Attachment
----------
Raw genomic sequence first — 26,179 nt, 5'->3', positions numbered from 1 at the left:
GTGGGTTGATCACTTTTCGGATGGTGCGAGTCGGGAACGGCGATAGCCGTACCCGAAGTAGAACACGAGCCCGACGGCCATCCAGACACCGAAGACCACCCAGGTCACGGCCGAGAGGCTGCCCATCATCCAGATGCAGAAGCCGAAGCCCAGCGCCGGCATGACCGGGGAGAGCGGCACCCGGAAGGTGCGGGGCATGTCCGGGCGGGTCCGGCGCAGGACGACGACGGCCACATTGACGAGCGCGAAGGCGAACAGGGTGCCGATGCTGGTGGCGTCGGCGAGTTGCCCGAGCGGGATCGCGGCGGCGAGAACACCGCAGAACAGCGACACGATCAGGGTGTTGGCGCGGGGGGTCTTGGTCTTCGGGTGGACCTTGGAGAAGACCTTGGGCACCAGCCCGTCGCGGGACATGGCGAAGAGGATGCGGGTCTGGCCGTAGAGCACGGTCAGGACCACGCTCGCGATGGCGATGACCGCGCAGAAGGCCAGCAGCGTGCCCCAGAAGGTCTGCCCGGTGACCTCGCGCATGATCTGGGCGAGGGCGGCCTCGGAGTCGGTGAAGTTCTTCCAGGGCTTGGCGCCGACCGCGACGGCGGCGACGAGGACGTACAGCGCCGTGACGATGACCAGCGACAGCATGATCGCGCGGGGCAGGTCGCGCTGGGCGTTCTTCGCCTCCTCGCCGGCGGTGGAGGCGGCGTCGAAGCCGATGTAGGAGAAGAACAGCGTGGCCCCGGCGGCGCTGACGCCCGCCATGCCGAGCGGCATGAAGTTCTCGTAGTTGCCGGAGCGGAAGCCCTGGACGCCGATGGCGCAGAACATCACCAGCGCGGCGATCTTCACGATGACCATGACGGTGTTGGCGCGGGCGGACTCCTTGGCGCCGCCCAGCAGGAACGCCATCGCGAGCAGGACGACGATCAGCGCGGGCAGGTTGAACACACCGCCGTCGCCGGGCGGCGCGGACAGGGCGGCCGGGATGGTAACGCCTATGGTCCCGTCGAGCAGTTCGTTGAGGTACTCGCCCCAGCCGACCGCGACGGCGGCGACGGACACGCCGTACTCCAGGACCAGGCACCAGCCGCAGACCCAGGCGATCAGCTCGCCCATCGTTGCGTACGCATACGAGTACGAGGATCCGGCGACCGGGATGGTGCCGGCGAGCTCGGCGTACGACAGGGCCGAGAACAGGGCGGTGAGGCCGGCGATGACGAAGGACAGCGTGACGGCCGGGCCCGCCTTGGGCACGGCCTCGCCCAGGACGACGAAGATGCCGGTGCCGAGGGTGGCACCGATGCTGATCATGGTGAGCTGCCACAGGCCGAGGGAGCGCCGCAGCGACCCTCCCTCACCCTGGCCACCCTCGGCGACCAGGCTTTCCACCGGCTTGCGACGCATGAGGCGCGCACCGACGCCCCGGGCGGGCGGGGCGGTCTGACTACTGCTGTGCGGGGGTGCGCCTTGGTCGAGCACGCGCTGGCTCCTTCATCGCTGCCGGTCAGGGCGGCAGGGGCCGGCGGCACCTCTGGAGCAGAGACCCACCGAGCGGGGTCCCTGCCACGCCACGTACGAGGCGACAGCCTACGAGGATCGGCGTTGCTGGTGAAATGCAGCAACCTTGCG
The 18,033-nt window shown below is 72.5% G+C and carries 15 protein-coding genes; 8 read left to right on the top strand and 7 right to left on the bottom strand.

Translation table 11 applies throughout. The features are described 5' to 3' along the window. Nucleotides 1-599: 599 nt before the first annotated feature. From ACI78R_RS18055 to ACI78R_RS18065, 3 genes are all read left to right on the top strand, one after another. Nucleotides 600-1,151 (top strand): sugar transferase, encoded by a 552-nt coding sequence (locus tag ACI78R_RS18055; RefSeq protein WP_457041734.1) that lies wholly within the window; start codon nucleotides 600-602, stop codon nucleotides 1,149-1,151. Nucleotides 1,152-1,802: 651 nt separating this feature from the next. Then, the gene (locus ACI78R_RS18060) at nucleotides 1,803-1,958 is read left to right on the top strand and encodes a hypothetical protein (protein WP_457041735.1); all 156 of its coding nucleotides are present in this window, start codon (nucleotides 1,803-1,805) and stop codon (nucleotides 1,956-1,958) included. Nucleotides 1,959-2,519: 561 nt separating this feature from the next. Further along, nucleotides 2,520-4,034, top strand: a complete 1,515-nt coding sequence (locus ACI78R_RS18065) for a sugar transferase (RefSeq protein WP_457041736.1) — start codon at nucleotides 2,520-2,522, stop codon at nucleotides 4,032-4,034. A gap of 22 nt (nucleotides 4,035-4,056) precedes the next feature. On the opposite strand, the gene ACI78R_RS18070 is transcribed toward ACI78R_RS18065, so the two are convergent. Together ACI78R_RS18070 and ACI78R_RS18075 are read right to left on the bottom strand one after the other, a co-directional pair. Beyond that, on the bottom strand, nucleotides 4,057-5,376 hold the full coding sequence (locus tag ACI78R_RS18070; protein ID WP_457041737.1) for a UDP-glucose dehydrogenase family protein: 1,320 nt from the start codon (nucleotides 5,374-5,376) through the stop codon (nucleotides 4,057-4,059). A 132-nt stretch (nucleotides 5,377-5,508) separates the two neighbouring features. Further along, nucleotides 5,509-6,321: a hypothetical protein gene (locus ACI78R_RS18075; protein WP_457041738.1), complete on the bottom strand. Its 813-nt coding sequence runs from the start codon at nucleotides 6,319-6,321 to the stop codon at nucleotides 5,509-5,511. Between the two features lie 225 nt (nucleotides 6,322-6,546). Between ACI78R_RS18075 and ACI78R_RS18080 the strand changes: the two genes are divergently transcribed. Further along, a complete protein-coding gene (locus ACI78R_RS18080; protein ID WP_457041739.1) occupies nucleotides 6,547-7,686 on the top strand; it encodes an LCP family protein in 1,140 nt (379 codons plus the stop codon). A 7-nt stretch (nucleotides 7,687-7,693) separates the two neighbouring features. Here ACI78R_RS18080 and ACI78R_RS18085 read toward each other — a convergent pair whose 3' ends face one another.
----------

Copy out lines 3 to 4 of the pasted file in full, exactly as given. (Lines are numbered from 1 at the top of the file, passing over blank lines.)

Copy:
The 18,033-nt window shown below is 72.5% G+C and carries 15 protein-coding genes; 8 read left to right on the top strand and 7 right to left on the bottom strand.

Translation table 11 applies throughout. The features are described 5' to 3' along the window. Nucleotides 1-599: 599 nt before the first annotated feature. From ACI78R_RS18055 to ACI78R_RS18065, 3 genes are all read left to right on the top strand, one after another. Nucleotides 600-1,151 (top strand): sugar transferase, encoded by a 552-nt coding sequence (locus tag ACI78R_RS18055; RefSeq protein WP_457041734.1) that lies wholly within the window; start codon nucleotides 600-602, stop codon nucleotides 1,149-1,151. Nucleotides 1,152-1,802: 651 nt separating this feature from the next. Then, the gene (locus ACI78R_RS18060) at nucleotides 1,803-1,958 is read left to right on the top strand and encodes a hypothetical protein (protein WP_457041735.1); all 156 of its coding nucleotides are present in this window, start codon (nucleotides 1,803-1,805) and stop codon (nucleotides 1,956-1,958) included. Nucleotides 1,959-2,519: 561 nt separating this feature from the next. Further along, nucleotides 2,520-4,034, top strand: a complete 1,515-nt coding sequence (locus ACI78R_RS18065) for a sugar transferase (RefSeq protein WP_457041736.1) — start codon at nucleotides 2,520-2,522, stop codon at nucleotides 4,032-4,034. A gap of 22 nt (nucleotides 4,035-4,056) precedes the next feature. On the opposite strand, the gene ACI78R_RS18070 is transcribed toward ACI78R_RS18065, so the two are convergent. Together ACI78R_RS18070 and ACI78R_RS18075 are read right to left on the bottom strand one after the other, a co-directional pair. Beyond that, on the bottom strand, nucleotides 4,057-5,376 hold the full coding sequence (locus tag ACI78R_RS18070; protein ID WP_457041737.1) for a UDP-glucose dehydrogenase family protein: 1,320 nt from the start codon (nucleotides 5,374-5,376) through the stop codon (nucleotides 4,057-4,059). A 132-nt stretch (nucleotides 5,377-5,508) separates the two neighbouring features. Further along, nucleotides 5,509-6,321: a hypothetical protein gene (locus ACI78R_RS18075; protein WP_457041738.1), complete on the bottom strand. Its 813-nt coding sequence runs from the start codon at nucleotides 6,319-6,321 to the stop codon at nucleotides 5,509-5,511. Between the two features lie 225 nt (nucleotides 6,322-6,546). Between ACI78R_RS18075 and ACI78R_RS18080 the strand changes: the two genes are divergently transcribed. Further along, a complete protein-coding gene (locus ACI78R_RS18080; protein ID WP_457041739.1) occupies nucleotides 6,547-7,686 on the top strand; it encodes an LCP family protein in 1,140 nt (379 codons plus the stop codon). A 7-nt stretch (nucleotides 7,687-7,693) separates the two neighbouring features. Here ACI78R_RS18080 and ACI78R_RS18085 read toward each other — a convergent pair whose 3' ends face one another.